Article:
Is Spring coming earlier?

posted in: Gardening | 15
Is Spring coming earlier? Well you might find the answer if you’re interested in Phenology.  It’s the science of recording natural regularly occurring events. It’s name is derived  from the Greek words “phaino” (to show or appear) and “logos” (to study).  Indeed this year I’m looking forward to being one of the volunteer “Citizen Scientists”  for the UK’s Nature’s Calendar Survey in my locality of Perthshire. In fact you can volunteer as well!
Is Spring coming earlier? - beech leaves, ivy seed heads, lichen and cytisus seed heads
Is Spring coming earlier? – beech leaves, ivy seed heads, lichen and cytisus seed heads :photos taken 7th January 2012
a river in Perthshire frozen in winter
This photo was taken 7th Jan 2011. But this year 7th Jan 2012 we are not even encased in ice and snow.
The first written phenology records date back to around 974 BC by the Chinese. While the Japanese have been making phenological observations for the past 1200 years on the peak timing of the cherry and apricot blossoms. The UK survey contains data from as far back as 1684. As a result it’s also the longest written biological record in Britain.

Robert Marsham

Robert Marsham is phenology’s founding father here in the UK. In fact he began taking notice of the Indications of Spring in 1736 on the family estate in Strutton Strawless, Norfolk.  Furthermore he continued to meticulously note down significant dates for the next 62 years. Moreover he recorded a list of 27 natural events for more than 20 animals and plants. Consequently successive members of the same family kept on recording until the death of Mary Marsham in 1958.

Robert Marsham

Marshams 27 Observations of Spring



  • Snowdrop first flowering
  • Wood anemone first flowering
  • Hawthorn first flowering
  • Turnip first flowering
  • Hawthorn first leafing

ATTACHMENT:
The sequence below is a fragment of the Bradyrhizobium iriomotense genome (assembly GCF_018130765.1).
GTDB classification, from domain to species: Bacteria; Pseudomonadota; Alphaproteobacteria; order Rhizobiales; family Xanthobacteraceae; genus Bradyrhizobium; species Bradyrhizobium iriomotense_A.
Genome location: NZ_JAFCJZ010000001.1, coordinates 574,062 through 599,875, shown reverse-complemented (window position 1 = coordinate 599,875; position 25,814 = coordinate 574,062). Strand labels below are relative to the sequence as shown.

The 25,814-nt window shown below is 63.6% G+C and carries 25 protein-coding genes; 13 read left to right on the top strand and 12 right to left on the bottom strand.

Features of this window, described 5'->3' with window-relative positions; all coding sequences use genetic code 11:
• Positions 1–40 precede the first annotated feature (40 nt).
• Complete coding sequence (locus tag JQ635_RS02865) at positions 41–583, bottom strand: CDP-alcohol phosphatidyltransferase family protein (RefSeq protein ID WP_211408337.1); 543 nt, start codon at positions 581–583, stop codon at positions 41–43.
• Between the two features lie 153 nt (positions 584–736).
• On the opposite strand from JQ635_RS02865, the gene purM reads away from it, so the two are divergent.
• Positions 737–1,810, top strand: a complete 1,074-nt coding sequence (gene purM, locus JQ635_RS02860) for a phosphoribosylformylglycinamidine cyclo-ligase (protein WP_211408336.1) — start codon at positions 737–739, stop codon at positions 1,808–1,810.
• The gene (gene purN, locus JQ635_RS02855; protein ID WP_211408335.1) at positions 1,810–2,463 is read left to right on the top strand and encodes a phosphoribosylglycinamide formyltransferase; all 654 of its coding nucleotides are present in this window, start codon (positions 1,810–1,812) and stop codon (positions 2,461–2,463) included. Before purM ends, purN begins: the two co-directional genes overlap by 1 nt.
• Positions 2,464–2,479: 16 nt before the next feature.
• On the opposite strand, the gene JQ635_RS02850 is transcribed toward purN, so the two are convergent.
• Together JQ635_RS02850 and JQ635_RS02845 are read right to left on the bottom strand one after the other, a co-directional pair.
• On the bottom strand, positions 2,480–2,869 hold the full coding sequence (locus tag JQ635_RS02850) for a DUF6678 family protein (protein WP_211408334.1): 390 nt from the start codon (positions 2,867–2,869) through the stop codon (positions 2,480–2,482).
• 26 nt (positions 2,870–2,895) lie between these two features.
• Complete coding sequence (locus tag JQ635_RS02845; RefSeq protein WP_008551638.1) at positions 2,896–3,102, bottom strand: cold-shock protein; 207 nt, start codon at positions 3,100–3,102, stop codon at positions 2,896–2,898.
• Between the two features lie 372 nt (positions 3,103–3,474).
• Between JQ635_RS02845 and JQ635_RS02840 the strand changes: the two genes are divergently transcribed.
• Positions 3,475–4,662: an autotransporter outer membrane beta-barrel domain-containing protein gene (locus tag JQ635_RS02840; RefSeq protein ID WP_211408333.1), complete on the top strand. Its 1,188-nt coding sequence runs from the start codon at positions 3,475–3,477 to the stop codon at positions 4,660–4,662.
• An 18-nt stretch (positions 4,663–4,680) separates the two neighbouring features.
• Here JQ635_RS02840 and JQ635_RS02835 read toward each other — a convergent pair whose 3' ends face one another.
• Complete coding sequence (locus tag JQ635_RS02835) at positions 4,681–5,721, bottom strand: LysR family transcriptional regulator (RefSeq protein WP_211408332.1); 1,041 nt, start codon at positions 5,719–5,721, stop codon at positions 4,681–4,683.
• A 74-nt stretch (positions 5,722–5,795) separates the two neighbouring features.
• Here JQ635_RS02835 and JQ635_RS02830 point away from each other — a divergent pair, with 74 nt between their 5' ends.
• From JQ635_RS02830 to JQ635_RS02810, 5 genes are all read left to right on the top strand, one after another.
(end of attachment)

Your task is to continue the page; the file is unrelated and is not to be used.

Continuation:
• Sycamore first leafing
  • Silver birch first leafing
  • Song thrush first heard
  • Ringdove first seen
  • Elm first leafing
  • Rowan first leafing
  • Oak first leafing
  • Beech first leafing
  • Horse chestnut first leafing
  • Sweet chestnut first leafing
  • Hornbeam first leafing
  • Brimstone butterfly first seen
  • Frogs and toads first heard croaking
  • Ash first leafing
  • Lime first leafing
  • Field maple first leafing
  • Swallow first seen
  • Cuckoo first seen
  • Nightingale first heard
  • Nightjar first heard
  • Rook first nest building
  • Rook young first seen


Map of first snowdrops in flower

In 1998  Tim Sparks a research biologist at the Centre for Ecology & Hydrology in Cambridge revived Phenology recording in the UK. While in 2000 the Woodland Trust also joined with the centre to promote the  recording to a wider audience. Over the years Spring and Autumn watch have also encouraged their viewers to send their reports to the survey via the BBC. But now you send the data directly to Natures Calendar.



Is Spring Coming Earlier?

I often  make notes of the first indications of the spring flowering plants and Scottish wild flowers  in my locality. However I’ll also be recording the following data. However I know that I’ll not spot all the birds on the list. In addition I even have to take note of the date I first cut the lawn in spring!
Phenology Report
Follow Rosie Nixon:

Photography Tutor and Gardener

Rosie is a garden photographer, writer and nature lover. She enjoys soaking up nature and is easily distracted from doing the weeding by anything that flutters, flies, buzzes, creeps or crawls! She enjoys sharing the beauty of creation through her photography. Rosie has been featured on TV on BBC2's The Beechgrove Garden and she uses the outdoors as her natural light studio. Her work can be seen at one of Scotland's only photography galleries - Close Gallery, 4b Howe Street, Edinburgh.

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15 Responses

  1. Desert Dweller

    Great topic! I started to document spring phenology in 2 different places nearby in 2010. Kind of fun, wish I had done this for the last 20 years!

    BTW, over the last decade, spring based on comparing like species is getting later by 2-3 weeks in my region of the Desert SW. But climate is measured in centuries, so perhaps the 90's-2002 were just warmer for us?